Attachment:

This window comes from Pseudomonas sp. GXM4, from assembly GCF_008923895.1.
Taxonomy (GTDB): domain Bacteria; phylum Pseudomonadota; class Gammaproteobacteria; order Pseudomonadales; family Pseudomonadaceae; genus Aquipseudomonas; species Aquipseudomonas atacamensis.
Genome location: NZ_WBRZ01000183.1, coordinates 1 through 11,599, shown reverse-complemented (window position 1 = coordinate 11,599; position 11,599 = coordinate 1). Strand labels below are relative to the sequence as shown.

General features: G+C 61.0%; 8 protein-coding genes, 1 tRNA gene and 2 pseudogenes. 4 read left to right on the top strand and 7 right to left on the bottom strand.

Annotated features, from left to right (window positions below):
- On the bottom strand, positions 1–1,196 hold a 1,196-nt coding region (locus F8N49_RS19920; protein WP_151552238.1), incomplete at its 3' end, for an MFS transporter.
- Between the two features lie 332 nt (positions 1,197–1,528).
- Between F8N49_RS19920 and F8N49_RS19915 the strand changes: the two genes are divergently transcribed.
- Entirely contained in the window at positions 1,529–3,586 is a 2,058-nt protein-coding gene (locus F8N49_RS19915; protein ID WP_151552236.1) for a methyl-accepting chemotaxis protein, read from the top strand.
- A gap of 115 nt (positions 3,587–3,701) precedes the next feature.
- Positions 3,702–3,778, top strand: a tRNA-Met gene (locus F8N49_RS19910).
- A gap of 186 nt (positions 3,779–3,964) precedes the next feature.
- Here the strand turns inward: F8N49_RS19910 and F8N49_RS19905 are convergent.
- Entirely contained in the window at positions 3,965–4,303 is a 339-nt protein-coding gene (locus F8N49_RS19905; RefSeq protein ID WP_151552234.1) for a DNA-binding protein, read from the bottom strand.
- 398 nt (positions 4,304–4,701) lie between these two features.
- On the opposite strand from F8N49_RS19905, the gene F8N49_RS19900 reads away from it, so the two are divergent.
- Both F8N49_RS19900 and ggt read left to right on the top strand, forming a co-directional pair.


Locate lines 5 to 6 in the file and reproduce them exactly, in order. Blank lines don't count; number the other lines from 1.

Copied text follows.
Annotated features, from left to right (window positions below):
- On the bottom strand, positions 1–1,196 hold a 1,196-nt coding region (locus F8N49_RS19920; protein WP_151552238.1), incomplete at its 3' end, for an MFS transporter.